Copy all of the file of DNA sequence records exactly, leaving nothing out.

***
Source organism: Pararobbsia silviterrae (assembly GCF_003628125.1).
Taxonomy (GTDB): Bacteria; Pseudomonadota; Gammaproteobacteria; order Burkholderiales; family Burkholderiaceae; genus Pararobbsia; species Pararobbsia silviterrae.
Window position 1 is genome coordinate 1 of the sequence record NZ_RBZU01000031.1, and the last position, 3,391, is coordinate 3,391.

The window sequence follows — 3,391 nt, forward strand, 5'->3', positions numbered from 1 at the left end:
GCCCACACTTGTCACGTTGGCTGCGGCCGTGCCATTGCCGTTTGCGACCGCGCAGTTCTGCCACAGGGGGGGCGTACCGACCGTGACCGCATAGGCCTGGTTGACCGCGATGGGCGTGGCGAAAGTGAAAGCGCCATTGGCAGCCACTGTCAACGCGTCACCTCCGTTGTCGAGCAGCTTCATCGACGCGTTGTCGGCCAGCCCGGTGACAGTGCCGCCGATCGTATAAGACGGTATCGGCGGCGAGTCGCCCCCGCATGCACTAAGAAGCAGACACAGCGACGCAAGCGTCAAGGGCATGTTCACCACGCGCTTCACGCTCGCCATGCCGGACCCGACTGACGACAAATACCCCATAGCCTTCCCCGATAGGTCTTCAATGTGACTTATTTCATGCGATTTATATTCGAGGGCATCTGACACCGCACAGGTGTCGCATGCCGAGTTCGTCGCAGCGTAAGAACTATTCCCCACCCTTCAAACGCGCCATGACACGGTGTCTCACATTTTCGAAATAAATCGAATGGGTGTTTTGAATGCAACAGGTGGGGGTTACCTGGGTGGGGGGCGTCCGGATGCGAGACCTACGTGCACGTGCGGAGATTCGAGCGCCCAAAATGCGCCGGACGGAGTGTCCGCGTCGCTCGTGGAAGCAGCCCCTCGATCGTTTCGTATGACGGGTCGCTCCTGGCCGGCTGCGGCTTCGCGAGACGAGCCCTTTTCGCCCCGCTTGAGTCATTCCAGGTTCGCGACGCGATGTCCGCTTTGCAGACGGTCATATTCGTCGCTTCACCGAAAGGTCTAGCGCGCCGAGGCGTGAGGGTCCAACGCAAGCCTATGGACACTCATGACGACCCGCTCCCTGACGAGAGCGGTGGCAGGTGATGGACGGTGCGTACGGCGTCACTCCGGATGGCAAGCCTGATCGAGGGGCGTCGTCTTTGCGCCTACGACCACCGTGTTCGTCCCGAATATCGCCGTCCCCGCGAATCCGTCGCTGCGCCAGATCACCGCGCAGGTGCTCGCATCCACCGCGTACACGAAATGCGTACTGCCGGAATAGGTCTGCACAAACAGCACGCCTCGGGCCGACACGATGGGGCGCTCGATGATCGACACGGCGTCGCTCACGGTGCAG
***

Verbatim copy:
Source organism: Pararobbsia silviterrae (assembly GCF_003628125.1).
Taxonomy (GTDB): Bacteria; Pseudomonadota; Gammaproteobacteria; order Burkholderiales; family Burkholderiaceae; genus Pararobbsia; species Pararobbsia silviterrae.
Window position 1 is genome coordinate 1 of the sequence record NZ_RBZU01000031.1, and the last position, 3,391, is coordinate 3,391.

The window sequence follows — 3,391 nt, forward strand, 5'->3', positions numbered from 1 at the left end:
GCCCACACTTGTCACGTTGGCTGCGGCCGTGCCATTGCCGTTTGCGACCGCGCAGTTCTGCCACAGGGGGGGCGTACCGACCGTGACCGCATAGGCCTGGTTGACCGCGATGGGCGTGGCGAAAGTGAAAGCGCCATTGGCAGCCACTGTCAACGCGTCACCTCCGTTGTCGAGCAGCTTCATCGACGCGTTGTCGGCCAGCCCGGTGACAGTGCCGCCGATCGTATAAGACGGTATCGGCGGCGAGTCGCCCCCGCATGCACTAAGAAGCAGACACAGCGACGCAAGCGTCAAGGGCATGTTCACCACGCGCTTCACGCTCGCCATGCCGGACCCGACTGACGACAAATACCCCATAGCCTTCCCCGATAGGTCTTCAATGTGACTTATTTCATGCGATTTATATTCGAGGGCATCTGACACCGCACAGGTGTCGCATGCCGAGTTCGTCGCAGCGTAAGAACTATTCCCCACCCTTCAAACGCGCCATGACACGGTGTCTCACATTTTCGAAATAAATCGAATGGGTGTTTTGAATGCAACAGGTGGGGGTTACCTGGGTGGGGGGCGTCCGGATGCGAGACCTACGTGCACGTGCGGAGATTCGAGCGCCCAAAATGCGCCGGACGGAGTGTCCGCGTCGCTCGTGGAAGCAGCCCCTCGATCGTTTCGTATGACGGGTCGCTCCTGGCCGGCTGCGGCTTCGCGAGACGAGCCCTTTTCGCCCCGCTTGAGTCATTCCAGGTTCGCGACGCGATGTCCGCTTTGCAGACGGTCATATTCGTCGCTTCACCGAAAGGTCTAGCGCGCCGAGGCGTGAGGGTCCAACGCAAGCCTATGGACACTCATGACGACCCGCTCCCTGACGAGAGCGGTGGCAGGTGATGGACGGTGCGTACGGCGTCACTCCGGATGGCAAGCCTGATCGAGGGGCGTCGTCTTTGCGCCTACGACCACCGTGTTCGTCCCGAATATCGCCGTCCCCGCGAATCCGTCGCTGCGCCAGATCACCGCGCAGGTGCTCGCATCCACCGCGTACACGAAATGCGTACTGCCGGAATAGGTCTGCACAAACAGCACGCCTCGGGCCGACACGATGGGGCGCTCGATGATCGACACGGCGTCGCTCACGGTGCAG